By Russel Lindsay, Anritsu Company
Yogi Berra once said, “You’ve got to be careful if you don’t know where you are going, because you might not get there.” It kind of makes sense, if you don’t think about it too long.
This is the third of four articles in this power measurement basics series, whose purpose has been to educate users on some basic differences between power meter and sensor options currently on the market, so that you can make more educated decisions when creating your test systems. One common question concerns the differences between benchtop power meters and USB power meters. This article will address that question and provide some clarification as to which meter is most appropriate to meet your particular needs.
The traditional form factor of power measurement tools is a benchtop meter, with sensors attached by a DC cable. But over the last decade or so, test and measurement companies have introduced USB power meters, which integrate the meter and sensor into a small package that interfaces through a PC. Both form factors provide fairly similar functionalities, so the decision of which one to buy is generally a matter of preference (although it’s always important to compare specifications). Here are a few things to consider when choosing between the two. (Note: As USB power meters combine the meter and sensor into one package, we will be using the two terms interchangeably in regards to USB products.)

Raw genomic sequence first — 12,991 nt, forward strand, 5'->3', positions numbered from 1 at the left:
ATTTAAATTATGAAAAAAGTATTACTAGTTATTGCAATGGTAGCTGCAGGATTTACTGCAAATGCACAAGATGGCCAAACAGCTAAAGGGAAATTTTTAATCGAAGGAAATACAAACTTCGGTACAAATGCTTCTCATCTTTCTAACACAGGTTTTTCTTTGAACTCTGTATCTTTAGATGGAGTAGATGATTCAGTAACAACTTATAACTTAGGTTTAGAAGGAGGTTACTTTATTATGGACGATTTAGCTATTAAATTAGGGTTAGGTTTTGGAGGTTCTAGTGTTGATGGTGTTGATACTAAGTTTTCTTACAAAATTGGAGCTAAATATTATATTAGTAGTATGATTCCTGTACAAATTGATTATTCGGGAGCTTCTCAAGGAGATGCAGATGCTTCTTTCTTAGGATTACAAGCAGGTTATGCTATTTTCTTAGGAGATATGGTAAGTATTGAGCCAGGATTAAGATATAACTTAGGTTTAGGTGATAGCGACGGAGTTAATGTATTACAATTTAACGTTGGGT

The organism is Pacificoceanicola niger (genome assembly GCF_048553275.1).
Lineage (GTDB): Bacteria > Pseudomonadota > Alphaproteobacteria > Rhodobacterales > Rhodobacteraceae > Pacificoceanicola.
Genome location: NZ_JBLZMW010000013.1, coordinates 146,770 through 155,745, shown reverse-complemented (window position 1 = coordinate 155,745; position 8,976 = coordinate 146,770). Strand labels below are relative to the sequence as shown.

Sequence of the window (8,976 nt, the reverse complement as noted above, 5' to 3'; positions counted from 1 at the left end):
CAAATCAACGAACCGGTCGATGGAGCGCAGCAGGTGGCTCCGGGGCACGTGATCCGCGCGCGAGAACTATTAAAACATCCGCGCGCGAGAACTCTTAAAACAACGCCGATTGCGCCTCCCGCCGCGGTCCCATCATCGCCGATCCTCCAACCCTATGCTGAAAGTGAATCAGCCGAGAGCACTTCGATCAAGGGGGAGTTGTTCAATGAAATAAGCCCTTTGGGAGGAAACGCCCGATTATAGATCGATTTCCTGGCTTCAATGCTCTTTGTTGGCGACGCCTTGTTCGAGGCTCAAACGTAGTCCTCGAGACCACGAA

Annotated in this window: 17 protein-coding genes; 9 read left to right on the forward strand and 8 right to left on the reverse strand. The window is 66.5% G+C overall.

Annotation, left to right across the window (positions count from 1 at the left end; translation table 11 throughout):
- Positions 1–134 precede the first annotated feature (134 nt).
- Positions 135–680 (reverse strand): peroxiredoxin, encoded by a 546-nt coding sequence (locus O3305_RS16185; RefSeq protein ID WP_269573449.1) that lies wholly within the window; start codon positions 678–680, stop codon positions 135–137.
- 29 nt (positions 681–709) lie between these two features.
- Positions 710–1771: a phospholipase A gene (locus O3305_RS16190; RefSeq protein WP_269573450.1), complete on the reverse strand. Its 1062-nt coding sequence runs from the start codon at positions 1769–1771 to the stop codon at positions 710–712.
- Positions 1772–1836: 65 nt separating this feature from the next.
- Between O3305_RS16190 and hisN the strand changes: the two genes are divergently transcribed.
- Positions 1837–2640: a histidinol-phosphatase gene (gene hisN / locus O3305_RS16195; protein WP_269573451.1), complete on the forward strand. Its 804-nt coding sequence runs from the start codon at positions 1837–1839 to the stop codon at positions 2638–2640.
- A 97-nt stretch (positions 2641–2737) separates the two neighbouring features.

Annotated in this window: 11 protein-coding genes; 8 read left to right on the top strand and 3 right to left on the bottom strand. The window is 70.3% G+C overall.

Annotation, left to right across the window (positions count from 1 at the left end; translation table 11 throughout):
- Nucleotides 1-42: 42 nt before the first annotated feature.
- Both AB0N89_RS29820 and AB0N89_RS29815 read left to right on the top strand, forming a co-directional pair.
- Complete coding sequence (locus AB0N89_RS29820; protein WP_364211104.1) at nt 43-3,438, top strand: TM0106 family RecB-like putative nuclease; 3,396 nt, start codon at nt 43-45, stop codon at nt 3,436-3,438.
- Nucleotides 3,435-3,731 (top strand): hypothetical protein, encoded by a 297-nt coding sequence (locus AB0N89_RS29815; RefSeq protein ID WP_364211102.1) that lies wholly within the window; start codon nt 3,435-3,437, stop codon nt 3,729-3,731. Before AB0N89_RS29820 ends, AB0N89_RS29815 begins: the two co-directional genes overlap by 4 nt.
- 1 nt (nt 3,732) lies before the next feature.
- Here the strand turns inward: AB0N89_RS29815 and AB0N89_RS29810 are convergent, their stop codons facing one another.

The first question on many peoples’ minds is budget. Upfront, USB sensors are usually less expensive than a benchtop meter-and-sensor combination with the same capabilities (in some cases, less than half the price). However, a traditional sensor, by itself, will usually be less expensive than a USB sensor. If cost is your main concern, the USB sensor is a good option, but you may want to consider a traditional setup in the following situations:
If you already own a benchtop meter, buying a traditional sensor to accompany it will probably be less expensive than buying a USB sensor.
If you make or potentially will make multiple kinds of measurements that would require different types of sensors, some benchtop meters are compatible with several different sensors. The overall cost may be lower by pairing several different traditional sensors with a benchtop meter.
If the equipment will be in an environment where the sensors are frequently damaged, a traditional system may be less expensive in the long run, since you will only have to replace the sensor — as opposed to USB, where you would have to replace the whole product.
Convenience And Test Time
Another common consideration is the convenience and time of test of the two options. This is an area where USB holds most of the advantage. Not only are USB sensors smaller and easier to move from station to station or lab to lab, they also do not require a reference calibration before taking measurements. In traditional setups, the sensor is connected to the meter through a DC cable that is several feet long. The sensor contains the sensing elements (obviously), but voltage travels through the cable before it is converted and interpreted by the meter. The loss, mismatch, etc. of that cable can have an impact on the final reading. The 50 MHz reference calibrator on the benchtop meter is meant to remove the effects of the cable.